Commentary

 It is my opinion the following  essays by Graeme Jones (Our Mayan World and Surrealism–A bridge Between Heaven and Earth) deserve review — especially for their prescience as well as creative insight.
I also suggest taking a good look at Erik Kaye’s views on the Environment in the category down below: it will get your head spinning.

Chris Arcus is also adding to the mix, commenting on the environment and things nuclear.

I also have written several commentaries involving health, economics and politics and the concerns of day to day life.

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 If you have  a moment, please feel free to comment on these and other posts. And query me in case your article might be of interest here on Eos!
—–Bea Garth, editor..
PS–I am always looking for new well written articles/commentary on politics, art, society, the environment etc. If you have something you would like to share that is thoughtful and well written, send it on to me and I will seriously consider having it here. Please send to bgarthart@earthlink.net.

3 replies

  1. The following is an extract from an article by Dennis Kucinich’s economic advisor, Michael Hudson, writing on the Counterpunch website on 20th Oct.

    He makes clear why the bailout cannot possibly rectify the American economy – because it is structured to favor creditors over debtors. In so doing debt deflation becomes widespread. This is essentially a capitalist error which has a long historical pedigree.

    This phenomenon of debt deflation has occurred throughout history, not only over the modern business cycle but for centuries at a time. The most self-destructive example of financial short-termism is the decline and fall of the Roman Empire into debt bondage and ultimately into a Dark Age. The political turning point was the violent takeover of the Senate by oligarchic creditors who murdered the debtor-oriented reformers led by the Gracchi brothers in 133 BC, picking up benches and using them as rams to push the reformers over the cliff on which the political assembly was located. A similar violent overthrow occurred in Sparta a century earlier when its kings Agis and Cleomenes sought to annul debts so as to reverse the city-state’s economic polarization. The creditor oligarchy exiled and killed the kings, as Plutarch described in his Parallel Lives of the Illustrious Greeks and Romans. This used to be basic reading among educated people, but today these events have all but disappeared from most people’s historical memory. A knowledge of the evolution of economic structures has been replaced by a mere series of political personalities and military conquests.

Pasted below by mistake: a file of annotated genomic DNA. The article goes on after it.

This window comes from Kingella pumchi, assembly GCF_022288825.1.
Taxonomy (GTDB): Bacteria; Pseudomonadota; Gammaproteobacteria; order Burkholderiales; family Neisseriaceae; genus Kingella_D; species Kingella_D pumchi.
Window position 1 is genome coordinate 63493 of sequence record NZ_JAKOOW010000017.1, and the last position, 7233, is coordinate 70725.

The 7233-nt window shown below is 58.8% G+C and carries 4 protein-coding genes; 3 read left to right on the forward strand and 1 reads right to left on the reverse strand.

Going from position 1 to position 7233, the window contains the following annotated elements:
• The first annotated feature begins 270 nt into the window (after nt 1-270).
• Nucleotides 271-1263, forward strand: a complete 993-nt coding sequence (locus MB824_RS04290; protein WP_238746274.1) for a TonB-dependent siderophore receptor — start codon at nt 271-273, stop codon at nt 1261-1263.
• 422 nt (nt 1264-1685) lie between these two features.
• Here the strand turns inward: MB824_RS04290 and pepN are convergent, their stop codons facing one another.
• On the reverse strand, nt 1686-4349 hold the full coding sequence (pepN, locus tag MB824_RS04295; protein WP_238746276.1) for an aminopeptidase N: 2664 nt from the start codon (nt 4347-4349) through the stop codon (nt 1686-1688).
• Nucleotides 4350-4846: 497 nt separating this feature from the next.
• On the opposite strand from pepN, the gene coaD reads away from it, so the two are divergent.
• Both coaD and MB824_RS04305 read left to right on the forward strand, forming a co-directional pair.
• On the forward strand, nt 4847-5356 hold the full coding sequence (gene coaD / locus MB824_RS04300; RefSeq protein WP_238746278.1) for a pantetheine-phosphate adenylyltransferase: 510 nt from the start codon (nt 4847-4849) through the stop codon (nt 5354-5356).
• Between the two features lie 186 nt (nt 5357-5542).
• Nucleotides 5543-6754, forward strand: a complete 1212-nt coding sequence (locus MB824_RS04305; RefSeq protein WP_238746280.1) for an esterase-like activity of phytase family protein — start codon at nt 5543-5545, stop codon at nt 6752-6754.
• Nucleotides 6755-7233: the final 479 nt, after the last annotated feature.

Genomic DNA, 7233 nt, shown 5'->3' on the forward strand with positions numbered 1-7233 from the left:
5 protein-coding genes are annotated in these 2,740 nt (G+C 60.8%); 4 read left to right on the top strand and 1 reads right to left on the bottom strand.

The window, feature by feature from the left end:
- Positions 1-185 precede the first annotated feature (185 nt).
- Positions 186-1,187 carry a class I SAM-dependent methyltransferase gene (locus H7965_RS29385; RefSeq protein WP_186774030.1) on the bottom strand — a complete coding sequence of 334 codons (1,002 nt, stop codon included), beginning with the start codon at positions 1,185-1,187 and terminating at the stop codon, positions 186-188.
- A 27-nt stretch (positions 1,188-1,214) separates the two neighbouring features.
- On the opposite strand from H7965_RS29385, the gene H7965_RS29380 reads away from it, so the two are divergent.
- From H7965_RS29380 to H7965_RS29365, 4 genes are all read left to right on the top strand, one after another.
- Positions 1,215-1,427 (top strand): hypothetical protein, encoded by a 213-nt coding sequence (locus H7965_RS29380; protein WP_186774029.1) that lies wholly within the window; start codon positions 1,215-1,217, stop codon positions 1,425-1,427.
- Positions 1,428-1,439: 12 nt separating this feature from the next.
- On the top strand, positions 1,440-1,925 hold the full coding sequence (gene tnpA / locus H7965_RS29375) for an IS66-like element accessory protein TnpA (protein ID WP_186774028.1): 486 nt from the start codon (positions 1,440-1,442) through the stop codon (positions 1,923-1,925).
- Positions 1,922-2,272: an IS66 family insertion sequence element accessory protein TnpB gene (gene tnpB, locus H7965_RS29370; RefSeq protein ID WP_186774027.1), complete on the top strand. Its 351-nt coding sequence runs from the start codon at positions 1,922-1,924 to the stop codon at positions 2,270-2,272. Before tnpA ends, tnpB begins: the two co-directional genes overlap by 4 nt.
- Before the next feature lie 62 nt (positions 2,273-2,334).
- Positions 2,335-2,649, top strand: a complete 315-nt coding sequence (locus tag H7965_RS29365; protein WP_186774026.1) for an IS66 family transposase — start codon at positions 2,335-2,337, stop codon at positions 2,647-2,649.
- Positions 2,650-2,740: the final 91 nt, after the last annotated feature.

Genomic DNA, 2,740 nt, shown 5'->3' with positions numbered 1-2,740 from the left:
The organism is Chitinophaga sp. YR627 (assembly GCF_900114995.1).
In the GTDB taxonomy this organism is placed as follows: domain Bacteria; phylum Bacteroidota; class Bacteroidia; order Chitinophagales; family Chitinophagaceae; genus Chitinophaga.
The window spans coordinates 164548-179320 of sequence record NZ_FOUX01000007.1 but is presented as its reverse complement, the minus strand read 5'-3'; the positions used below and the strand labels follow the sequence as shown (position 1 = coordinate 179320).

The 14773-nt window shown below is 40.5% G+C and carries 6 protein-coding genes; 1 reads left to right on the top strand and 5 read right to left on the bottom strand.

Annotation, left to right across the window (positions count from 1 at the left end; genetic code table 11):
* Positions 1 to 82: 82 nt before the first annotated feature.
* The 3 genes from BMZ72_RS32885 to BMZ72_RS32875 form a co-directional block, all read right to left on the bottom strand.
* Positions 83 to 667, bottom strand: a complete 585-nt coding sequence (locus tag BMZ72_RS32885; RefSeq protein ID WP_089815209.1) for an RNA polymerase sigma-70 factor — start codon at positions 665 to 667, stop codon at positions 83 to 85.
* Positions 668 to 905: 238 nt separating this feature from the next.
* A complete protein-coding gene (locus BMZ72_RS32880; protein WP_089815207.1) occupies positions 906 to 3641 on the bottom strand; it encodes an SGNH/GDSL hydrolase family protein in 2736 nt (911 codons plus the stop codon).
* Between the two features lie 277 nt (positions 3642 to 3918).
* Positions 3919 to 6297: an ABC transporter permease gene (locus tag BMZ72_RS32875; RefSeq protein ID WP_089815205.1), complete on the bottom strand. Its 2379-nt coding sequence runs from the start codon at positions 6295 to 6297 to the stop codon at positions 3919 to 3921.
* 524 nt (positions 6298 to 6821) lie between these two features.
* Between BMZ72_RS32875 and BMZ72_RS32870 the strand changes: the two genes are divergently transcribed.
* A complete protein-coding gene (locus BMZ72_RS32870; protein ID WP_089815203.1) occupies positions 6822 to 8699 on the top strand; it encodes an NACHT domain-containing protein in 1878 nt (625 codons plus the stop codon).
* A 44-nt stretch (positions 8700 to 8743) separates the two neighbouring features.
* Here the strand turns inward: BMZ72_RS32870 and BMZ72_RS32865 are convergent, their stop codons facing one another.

The moral of ancient and modern history alike is that a critical point inevitably arrives at which economies either adopt hard creditor-oriented laws that impoverish the population and plunge downward socially and militarily, or save themselves by alleviating the debt burden. What is remarkable today is the almost total failure of political leaders to provide an alternative to Paulson’s bailout of Wall Street from the Bear Stearns bankruptcy down through the government takeover of Fannie Mae and Freddie Mac to last week’s giveaway to the banks. Nobody is even warning where this destructive decision is leading.

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  2. Eric; You are so passionate. I like it but sometimes it makes it difficult to discern your main point. You write of the rulers claiming incompetence. You are right about that. However I do not believe that they are using “incompetence” as a cover for total nihilsm. I believe they consistently use it as a cover to hide a consciously organized evil agenda. It is too organized to be just nihilsm. I don’t think they feel “nihilistic” about accruing increased money, dynastic power and total dominance. I think they feel very positive and self affirming about it. They are satisfyingly inflated about it. They believe in it For them it is so “America.” Free individuality, albeit totally defined by ego.